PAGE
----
Saturday, January 17, 2009

Windows 7 - Silverlight/ASP.NET Development - That assembly does not allow partially trusted callers


NOTE: This article is related to the Windows Beta. The accuracy of this article may change

Today I ran into an exception that stated: "That assembly does not allow partially trusted callers". This exception was thrown when I ran my server code on Windows 7 Beta. However, the same code did not throw an exception while running from Windows Vista. I think this problem is something that other Silverlight and ASP.NET developers may run into. Because of this fact, I decided to toss together a blog post related to it. This post will provide the background of the problem and the solution I came to.

I had a basic Silverlight 2 input form application. This application connects to a standard .asmx running in a Windows 7 Beta environment. This .asmx uses the Enterprise Library to connect to a SQL Server 2005 instance. This SQL Server instance resides in the same Windows 7 Beta environment. When executing the code, I received an exception that stated: "That assembly does not allow partially trusted callers". Significantly, this exact code worked perfectly on Windows Vista.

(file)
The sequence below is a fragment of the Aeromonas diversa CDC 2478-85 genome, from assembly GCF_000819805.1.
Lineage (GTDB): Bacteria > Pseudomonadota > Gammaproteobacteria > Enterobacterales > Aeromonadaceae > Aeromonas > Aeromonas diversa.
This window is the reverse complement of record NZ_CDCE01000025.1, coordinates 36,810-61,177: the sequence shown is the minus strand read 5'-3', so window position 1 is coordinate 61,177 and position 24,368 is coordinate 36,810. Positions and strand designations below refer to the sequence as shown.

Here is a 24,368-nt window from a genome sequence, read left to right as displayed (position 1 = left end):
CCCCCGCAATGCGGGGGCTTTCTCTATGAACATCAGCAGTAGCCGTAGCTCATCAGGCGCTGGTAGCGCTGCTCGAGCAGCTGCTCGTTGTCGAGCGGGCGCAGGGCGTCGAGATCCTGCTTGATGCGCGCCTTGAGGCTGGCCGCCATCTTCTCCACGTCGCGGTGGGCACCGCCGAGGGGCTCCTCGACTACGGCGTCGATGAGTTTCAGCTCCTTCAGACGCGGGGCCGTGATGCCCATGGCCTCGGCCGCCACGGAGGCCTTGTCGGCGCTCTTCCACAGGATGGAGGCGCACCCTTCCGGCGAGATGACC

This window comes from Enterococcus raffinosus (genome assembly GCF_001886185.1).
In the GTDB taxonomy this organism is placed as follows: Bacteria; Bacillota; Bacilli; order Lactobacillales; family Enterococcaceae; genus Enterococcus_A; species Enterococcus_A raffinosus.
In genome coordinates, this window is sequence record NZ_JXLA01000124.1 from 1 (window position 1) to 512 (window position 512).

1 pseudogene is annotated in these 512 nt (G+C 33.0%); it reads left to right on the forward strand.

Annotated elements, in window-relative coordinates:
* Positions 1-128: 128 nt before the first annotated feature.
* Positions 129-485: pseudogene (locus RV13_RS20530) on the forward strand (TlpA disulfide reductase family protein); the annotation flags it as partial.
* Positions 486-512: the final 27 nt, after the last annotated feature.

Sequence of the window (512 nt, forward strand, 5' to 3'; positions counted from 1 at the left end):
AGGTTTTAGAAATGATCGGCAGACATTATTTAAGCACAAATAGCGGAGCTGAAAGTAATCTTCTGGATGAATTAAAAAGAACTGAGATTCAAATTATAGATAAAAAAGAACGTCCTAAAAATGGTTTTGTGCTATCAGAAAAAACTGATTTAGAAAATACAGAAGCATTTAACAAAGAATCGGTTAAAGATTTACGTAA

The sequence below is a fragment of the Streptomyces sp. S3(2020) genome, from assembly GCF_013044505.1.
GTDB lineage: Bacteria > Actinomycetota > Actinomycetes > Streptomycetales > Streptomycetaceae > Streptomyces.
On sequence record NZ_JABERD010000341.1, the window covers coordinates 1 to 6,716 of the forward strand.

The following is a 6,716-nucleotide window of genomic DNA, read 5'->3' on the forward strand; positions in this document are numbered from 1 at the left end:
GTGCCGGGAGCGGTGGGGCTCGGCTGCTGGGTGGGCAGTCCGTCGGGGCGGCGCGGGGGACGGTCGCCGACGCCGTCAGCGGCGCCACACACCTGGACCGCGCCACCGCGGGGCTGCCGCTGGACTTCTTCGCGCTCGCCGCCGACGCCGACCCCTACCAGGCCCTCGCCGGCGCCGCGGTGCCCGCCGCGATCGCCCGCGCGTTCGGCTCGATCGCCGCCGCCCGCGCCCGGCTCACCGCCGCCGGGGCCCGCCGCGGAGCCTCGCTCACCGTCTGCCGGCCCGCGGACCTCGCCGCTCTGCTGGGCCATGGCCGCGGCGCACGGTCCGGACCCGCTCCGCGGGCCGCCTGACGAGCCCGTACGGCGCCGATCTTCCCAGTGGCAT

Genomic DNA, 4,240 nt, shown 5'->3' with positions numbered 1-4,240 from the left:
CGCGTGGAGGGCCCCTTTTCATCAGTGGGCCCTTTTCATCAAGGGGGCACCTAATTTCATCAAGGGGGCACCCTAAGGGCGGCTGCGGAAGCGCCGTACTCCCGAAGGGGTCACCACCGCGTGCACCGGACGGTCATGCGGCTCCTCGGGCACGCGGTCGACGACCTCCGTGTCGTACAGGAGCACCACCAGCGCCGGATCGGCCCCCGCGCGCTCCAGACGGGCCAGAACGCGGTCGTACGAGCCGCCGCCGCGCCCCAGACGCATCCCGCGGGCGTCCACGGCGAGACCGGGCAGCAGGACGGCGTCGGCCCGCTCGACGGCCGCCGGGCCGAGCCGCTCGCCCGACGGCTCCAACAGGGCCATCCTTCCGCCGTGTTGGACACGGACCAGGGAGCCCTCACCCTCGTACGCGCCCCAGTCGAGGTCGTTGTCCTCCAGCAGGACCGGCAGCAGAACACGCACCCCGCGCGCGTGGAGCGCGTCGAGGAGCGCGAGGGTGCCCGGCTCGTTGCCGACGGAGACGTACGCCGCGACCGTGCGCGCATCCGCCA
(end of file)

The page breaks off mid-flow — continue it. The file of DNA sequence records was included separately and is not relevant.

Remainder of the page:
After searching for the exception, I relized the problem was a bit different than the solutions I had seen. Instead, the Windows 7 Beta seems to do something very interesting with files moved between environments.

When files are moved to a Windows 7 Beta environment, they might be blocked to help protect the computer. I noticed this when I right-clicked on one of the Enterprise Library assemblies in my application and saw the following:

Here is what I did to get my project up and running again.

In order to solve the problem I did two things. First, I clicked the "Unblock" button. If you do not see an "Unblock" button, this means the file is already unblocked. Regardless, when I clicked the button, the previous text was grayed out as shown here:

To my surprise though, this did not entirely fix the problem. I then restarted IIS. This did not fix the problem. Finally, I resorted to restarting my machine. I'm guessing I need to restart the machine considering Windows 7 is in Beta at this point. Regardless, I am happy to announce that after restarting my machine, I was able to run my code again.

It is also important to recognize that all files the executing code touches may need to be unblocked. For instance, I had to unblock three different assemblies in order to get my code to actually work (I only needed to restart once though).

Do not let this post deter you from Windows 7. The Windows 7 Beta I am running is quite impressive. At first, I did not like the new taskbar. However, I can now say that I absolutely love it. I would defininately recommend giving the Windows 7 Beta a try.

1 comment:

Anonymous said...

Gah.. that blocking 'feature' is ANNOYING. It's distressing to hear that they've made it even more pervasive. I hope there's some way to turn it off!

Thanks for the heads up, btw. Definitely an important thing to be aware of for people trying Windows 7.